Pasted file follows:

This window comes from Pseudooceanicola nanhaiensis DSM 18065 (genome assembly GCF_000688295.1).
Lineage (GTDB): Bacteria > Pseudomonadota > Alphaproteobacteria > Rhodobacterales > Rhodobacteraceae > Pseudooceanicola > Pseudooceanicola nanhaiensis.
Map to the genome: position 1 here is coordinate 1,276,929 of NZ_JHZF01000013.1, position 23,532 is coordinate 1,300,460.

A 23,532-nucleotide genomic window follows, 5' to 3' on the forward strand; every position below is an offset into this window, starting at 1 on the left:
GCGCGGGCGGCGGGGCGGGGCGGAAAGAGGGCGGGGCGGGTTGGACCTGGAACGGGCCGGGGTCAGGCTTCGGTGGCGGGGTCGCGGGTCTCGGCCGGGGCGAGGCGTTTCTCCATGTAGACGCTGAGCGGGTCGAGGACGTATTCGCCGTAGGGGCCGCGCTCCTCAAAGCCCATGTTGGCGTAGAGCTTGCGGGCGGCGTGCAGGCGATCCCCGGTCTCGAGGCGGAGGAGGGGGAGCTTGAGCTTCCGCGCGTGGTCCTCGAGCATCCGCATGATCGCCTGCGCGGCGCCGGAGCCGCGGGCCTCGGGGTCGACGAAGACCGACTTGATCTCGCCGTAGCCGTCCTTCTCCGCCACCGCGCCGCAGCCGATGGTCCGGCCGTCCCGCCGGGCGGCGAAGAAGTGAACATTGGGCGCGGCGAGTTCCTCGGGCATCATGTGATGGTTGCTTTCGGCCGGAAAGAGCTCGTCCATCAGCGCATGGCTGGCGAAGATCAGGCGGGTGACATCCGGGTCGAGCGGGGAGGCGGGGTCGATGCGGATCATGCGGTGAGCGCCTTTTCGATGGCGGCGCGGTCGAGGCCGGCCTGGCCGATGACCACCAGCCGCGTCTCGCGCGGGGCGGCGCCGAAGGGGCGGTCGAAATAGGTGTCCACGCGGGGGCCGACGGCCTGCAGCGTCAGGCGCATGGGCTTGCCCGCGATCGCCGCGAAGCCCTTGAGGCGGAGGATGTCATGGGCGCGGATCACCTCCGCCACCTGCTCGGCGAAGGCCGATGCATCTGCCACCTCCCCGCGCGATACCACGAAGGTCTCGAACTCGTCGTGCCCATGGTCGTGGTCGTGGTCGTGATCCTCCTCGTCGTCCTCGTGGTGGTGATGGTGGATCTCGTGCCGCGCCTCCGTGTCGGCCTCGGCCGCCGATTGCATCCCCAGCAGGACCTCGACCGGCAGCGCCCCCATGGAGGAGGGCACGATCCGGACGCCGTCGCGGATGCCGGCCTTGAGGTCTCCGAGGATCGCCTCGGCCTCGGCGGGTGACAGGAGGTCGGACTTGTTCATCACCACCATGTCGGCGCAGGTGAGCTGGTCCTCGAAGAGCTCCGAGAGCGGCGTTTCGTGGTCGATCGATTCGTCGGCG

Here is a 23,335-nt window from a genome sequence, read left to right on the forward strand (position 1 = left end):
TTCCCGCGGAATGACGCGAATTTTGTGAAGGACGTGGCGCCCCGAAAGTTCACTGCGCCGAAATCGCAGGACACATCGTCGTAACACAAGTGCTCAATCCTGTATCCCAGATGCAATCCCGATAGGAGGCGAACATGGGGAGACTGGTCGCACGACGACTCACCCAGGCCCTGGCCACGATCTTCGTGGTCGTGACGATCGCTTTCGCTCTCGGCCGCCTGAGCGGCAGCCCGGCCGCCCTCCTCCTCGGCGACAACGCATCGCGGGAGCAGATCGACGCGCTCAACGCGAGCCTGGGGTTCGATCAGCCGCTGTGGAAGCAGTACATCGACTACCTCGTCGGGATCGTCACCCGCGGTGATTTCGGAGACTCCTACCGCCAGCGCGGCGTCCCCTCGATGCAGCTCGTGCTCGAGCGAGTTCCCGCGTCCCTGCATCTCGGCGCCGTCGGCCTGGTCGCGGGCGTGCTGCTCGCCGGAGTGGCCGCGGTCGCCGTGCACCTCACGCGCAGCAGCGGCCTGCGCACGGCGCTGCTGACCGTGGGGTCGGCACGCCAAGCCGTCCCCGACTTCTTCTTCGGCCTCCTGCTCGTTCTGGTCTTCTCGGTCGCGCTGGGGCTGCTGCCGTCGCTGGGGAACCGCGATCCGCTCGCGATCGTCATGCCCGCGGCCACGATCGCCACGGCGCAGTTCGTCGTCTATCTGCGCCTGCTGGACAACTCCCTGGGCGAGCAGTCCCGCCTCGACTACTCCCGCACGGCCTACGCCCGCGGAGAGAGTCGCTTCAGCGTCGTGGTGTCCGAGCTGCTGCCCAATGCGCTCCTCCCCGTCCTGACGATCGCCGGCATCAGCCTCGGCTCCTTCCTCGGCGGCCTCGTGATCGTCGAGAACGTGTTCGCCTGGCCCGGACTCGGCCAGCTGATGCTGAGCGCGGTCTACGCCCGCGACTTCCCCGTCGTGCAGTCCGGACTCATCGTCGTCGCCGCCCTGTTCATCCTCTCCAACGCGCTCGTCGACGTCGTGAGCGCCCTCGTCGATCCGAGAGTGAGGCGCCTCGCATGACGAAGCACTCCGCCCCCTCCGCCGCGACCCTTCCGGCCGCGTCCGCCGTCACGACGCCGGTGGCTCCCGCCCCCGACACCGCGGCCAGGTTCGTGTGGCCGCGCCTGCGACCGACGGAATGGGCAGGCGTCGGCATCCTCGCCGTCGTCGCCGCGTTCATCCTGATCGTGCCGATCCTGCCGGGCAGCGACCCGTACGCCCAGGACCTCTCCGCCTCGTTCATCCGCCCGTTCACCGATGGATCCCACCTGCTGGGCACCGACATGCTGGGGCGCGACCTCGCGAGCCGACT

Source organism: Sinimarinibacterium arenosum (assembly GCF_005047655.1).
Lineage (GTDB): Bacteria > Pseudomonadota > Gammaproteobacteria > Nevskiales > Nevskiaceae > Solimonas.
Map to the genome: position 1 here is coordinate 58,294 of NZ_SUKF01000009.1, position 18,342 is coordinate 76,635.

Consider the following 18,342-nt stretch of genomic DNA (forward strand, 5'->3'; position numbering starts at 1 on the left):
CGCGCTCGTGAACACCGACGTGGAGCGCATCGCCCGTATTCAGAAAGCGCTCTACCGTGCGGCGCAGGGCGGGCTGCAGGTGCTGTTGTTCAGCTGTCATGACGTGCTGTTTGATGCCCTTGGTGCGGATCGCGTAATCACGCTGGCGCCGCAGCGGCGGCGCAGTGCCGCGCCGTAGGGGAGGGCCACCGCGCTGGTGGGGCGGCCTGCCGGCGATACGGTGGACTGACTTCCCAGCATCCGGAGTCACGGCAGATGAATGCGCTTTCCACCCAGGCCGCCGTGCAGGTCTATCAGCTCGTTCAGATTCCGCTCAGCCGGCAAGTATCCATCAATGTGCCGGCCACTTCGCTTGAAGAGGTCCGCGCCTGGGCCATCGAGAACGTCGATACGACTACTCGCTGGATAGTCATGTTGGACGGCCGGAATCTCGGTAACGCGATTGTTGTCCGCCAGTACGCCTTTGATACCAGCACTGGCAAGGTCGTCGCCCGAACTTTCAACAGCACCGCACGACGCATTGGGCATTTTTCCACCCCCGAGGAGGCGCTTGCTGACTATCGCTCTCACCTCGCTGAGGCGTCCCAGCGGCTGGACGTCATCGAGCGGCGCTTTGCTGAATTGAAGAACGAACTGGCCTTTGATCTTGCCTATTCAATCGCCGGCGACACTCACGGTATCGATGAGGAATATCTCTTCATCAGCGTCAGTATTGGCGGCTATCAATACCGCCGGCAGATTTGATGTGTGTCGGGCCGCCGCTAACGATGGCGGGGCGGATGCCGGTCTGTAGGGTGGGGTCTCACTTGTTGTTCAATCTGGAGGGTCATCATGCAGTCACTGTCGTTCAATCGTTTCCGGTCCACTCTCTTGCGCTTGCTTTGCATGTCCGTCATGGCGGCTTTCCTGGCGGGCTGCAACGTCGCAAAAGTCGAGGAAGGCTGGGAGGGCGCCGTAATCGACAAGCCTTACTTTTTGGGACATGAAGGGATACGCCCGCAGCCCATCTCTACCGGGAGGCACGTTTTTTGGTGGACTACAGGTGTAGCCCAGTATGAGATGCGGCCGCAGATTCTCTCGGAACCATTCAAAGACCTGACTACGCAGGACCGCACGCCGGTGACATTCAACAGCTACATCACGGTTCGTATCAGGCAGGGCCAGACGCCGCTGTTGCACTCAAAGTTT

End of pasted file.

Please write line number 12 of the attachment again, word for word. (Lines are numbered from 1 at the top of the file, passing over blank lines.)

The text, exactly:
CGCGCTCGTGAACACCGACGTGGAGCGCATCGCCCGTATTCAGAAAGCGCTCTACCGTGCGGCGCAGGGCGGGCTGCAGGTGCTGTTGTTCAGCTGTCATGACGTGCTGTTTGATGCCCTTGGTGCGGATCGCGTAATCACGCTGGCGCCGCAGCGGCGGCGCAGTGCCGCGCCGTAGGGGAGGGCCACCGCGCTGGTGGGGCGGCCTGCCGGCGATACGGTGGACTGACTTCCCAGCATCCGGAGTCACGGCAGATGAATGCGCTTTCCACCCAGGCCGCCGTGCAGGTCTATCAGCTCGTTCAGATTCCGCTCAGCCGGCAAGTATCCATCAATGTGCCGGCCACTTCGCTTGAAGAGGTCCGCGCCTGGGCCATCGAGAACGTCGATACGACTACTCGCTGGATAGTCATGTTGGACGGCCGGAATCTCGGTAACGCGATTGTTGTCCGCCAGTACGCCTTTGATACCAGCACTGGCAAGGTCGTCGCCCGAACTTTCAACAGCACCGCACGACGCATTGGGCATTTTTCCACCCCCGAGGAGGCGCTTGCTGACTATCGCTCTCACCTCGCTGAGGCGTCCCAGCGGCTGGACGTCATCGAGCGGCGCTTTGCTGAATTGAAGAACGAACTGGCCTTTGATCTTGCCTATTCAATCGCCGGCGACACTCACGGTATCGATGAGGAATATCTCTTCATCAGCGTCAGTATTGGCGGCTATCAATACCGCCGGCAGATTTGATGTGTGTCGGGCCGCCGCTAACGATGGCGGGGCGGATGCCGGTCTGTAGGGTGGGGTCTCACTTGTTGTTCAATCTGGAGGGTCATCATGCAGTCACTGTCGTTCAATCGTTTCCGGTCCACTCTCTTGCGCTTGCTTTGCATGTCCGTCATGGCGGCTTTCCTGGCGGGCTGCAACGTCGCAAAAGTCGAGGAAGGCTGGGAGGGCGCCGTAATCGACAAGCCTTACTTTTTGGGACATGAAGGGATACGCCCGCAGCCCATCTCTACCGGGAGGCACGTTTTTTGGTGGACTACAGGTGTAGCCCAGTATGAGATGCGGCCGCAGATTCTCTCGGAACCATTCAAAGACCTGACTACGCAGGACCGCACGCCGGTGACATTCAACAGCTACATCACGGTTCGTATCAGGCAGGGCCAGACGCCGCTGTTGCACTCAAAGTTT